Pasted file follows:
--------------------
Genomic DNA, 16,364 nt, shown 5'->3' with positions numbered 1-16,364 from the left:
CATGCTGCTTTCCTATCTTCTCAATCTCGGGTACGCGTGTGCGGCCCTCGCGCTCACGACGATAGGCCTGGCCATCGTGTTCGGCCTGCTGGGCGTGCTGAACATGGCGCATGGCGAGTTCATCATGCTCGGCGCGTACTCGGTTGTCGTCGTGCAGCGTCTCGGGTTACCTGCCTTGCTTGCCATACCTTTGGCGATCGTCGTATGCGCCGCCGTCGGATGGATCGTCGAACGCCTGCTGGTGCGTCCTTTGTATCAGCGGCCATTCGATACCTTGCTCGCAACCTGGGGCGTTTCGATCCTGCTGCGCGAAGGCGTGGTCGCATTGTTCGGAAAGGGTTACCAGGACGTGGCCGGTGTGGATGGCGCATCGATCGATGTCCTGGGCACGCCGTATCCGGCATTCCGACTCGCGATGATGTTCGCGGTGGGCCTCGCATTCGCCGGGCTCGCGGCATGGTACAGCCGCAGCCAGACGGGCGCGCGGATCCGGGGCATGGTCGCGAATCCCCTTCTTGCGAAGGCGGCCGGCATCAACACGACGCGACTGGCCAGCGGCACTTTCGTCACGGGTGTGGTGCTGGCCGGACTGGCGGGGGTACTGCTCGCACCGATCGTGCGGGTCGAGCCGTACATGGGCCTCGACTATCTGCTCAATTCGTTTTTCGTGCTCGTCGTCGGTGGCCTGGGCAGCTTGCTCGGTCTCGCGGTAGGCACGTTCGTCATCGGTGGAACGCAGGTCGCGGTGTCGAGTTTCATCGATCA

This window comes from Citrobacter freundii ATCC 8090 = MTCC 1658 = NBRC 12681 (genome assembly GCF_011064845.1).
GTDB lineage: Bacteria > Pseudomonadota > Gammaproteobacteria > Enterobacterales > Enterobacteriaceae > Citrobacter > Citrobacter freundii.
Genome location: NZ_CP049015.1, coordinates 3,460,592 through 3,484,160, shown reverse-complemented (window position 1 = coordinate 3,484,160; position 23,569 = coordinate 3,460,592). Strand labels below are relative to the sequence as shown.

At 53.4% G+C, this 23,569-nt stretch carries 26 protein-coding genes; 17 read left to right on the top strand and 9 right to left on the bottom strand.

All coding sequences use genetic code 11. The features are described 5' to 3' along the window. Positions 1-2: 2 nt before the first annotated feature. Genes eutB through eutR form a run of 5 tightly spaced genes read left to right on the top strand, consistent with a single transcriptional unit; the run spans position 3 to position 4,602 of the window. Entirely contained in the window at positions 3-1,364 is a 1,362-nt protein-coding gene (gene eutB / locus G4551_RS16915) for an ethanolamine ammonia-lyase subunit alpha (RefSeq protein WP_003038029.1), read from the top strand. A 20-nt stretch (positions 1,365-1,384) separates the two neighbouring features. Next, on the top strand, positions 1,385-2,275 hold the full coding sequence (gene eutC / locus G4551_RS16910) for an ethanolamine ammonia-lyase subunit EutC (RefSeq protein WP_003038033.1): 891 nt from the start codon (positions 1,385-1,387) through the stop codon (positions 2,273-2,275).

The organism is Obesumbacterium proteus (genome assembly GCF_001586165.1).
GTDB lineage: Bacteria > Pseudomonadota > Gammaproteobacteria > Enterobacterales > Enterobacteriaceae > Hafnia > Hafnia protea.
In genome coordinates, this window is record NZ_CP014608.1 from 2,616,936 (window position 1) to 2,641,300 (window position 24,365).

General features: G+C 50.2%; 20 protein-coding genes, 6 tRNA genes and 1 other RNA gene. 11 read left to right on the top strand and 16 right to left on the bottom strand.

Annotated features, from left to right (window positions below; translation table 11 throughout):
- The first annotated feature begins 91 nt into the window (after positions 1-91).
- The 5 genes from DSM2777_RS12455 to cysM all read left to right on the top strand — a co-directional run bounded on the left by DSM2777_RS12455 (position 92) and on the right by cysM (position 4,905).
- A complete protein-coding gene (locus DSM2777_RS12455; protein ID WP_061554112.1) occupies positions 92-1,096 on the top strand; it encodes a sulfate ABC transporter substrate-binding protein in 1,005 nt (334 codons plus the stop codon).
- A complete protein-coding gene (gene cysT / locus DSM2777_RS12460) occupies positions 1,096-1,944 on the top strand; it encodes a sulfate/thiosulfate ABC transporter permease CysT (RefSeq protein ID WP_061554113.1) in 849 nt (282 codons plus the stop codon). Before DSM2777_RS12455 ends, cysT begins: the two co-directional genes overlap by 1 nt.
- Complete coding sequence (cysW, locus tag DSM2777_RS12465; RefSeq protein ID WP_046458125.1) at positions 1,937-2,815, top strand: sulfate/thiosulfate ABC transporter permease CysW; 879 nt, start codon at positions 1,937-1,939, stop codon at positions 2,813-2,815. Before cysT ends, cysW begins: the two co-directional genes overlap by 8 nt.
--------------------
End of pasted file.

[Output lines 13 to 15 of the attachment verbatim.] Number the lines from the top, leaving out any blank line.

- The first annotated feature begins 91 nt into the window (after positions 1-91).
- The 5 genes from DSM2777_RS12455 to cysM all read left to right on the top strand — a co-directional run bounded on the left by DSM2777_RS12455 (position 92) and on the right by cysM (position 4,905).
- A complete protein-coding gene (locus DSM2777_RS12455; protein ID WP_061554112.1) occupies positions 92-1,096 on the top strand; it encodes a sulfate ABC transporter substrate-binding protein in 1,005 nt (334 codons plus the stop codon).